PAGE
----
Mina Jones and her husband opened Cranky’s five years ago. One plus for Jones is the lease.“We have a 3 percent increase on our rent every year, but we are lucky because we can renew our lease but the older businesses cannot,” she said.

The rent for San Remo Pizza, across the street from 1682, has tripled, said its owner, who has been in business in the area for 22 years,

San Remo’s is a time warp from the 1980s, the New York pizzeria with dimmed lights and old wooden chairs. It does not have a lot of customers.

“Do you see people? We used to see regular customers, it was industrial and we saw more people but now it’s dead,” said the owner, who asked not to be identified. “There are six pizza places in the area. It used to be busy but now everyone’s sleeping

One of the many dilemmas that older owners have to deal with is renovating their business for it to continue with its success.

Herve Queneau, professor of business economics at Brooklyn College, said the business owners’ challenge comes down to supply and demand. “If the demand is not met, competition will happen and that will impact diversity,” he said.

Queneau said New York’s diversity, with many immigrants opening small businesses, sets it apart from other places. “The social fabric of New York is that we are urban, what is unique about New York is the immigrants that want to have their own businesses. It is what makes New York different,” he said, adding that if small business owners get pushed out, it will hurt communities because less variety will be offered.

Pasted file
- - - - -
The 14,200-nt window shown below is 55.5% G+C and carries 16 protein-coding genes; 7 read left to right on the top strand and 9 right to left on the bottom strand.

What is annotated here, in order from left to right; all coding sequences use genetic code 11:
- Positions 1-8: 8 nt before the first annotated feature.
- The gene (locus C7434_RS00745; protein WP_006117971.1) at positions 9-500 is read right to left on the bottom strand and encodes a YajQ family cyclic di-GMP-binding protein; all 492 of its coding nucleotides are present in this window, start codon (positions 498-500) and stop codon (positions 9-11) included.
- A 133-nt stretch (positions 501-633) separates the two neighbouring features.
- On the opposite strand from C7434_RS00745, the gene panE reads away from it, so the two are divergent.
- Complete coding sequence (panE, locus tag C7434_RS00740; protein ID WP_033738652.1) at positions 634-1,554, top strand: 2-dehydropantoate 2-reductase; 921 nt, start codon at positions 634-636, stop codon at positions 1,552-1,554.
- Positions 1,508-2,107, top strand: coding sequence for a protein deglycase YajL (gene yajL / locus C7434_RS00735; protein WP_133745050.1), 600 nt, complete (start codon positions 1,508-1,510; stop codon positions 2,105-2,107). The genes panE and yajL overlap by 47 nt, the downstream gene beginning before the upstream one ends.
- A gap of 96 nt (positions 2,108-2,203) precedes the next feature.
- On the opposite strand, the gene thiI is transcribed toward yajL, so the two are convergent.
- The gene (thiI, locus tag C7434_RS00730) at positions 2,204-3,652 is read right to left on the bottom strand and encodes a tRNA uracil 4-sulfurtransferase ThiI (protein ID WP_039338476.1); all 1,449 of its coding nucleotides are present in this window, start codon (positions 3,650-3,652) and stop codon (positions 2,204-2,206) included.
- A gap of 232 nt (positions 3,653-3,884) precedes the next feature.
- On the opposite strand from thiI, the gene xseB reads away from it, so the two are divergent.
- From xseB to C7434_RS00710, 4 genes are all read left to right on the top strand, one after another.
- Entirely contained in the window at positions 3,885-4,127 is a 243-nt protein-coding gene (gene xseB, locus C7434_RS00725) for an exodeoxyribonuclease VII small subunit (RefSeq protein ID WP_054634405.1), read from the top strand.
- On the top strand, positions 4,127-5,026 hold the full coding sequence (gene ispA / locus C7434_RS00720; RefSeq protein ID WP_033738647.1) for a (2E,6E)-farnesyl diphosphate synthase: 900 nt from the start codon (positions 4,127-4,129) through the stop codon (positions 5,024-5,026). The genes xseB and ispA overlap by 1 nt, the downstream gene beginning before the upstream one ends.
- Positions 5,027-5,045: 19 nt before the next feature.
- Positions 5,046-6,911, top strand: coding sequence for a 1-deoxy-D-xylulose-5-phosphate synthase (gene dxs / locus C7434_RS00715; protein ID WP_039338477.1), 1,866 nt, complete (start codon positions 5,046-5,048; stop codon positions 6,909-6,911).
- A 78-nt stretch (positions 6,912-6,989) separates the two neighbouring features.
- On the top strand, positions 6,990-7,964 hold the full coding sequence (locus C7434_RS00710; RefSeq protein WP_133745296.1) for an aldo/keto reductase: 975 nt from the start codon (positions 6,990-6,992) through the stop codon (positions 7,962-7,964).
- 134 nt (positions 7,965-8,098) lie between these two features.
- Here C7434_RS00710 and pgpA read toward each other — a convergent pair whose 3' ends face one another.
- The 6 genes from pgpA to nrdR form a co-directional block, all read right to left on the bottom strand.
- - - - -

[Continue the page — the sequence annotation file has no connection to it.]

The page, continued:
To meet the competition, business owners have to make changes. “They need to upgrade their stores and infrastructure and adjust to the demand,” Queneau said.

Other businesses like Laundry City have not suffered from rent increases. Manager Xavier Jacome, who is from Ecuador, has been there since 2007.

“Business is doing well. We have a lease so we aren’t charged much,” he said. “Our customers are mostly new; they are not from the neighborhood. People moved, used to be Spanish but the rents raised. But we are doing good.”

As Jacome spoke, a customer with a southern accent interjected how much he loved the place as he grabbed his bag of clothes and shook Jacome’s hand.

Apart from small businesses, factories have also been hurting in this gentrified neighborhood where a new pre-k school is opening up by the condos. One business in particular is a plastics manufacturer, Plaxall. This company has been in the area since 1950 and owns more than two dozen properties in Long Island City. Vice President, Matt Quigley says, “It’s hurting our factory because not a lot of trucks want to come by because there’s a school opening up.” The property encompasses more than 1 million square feet of space.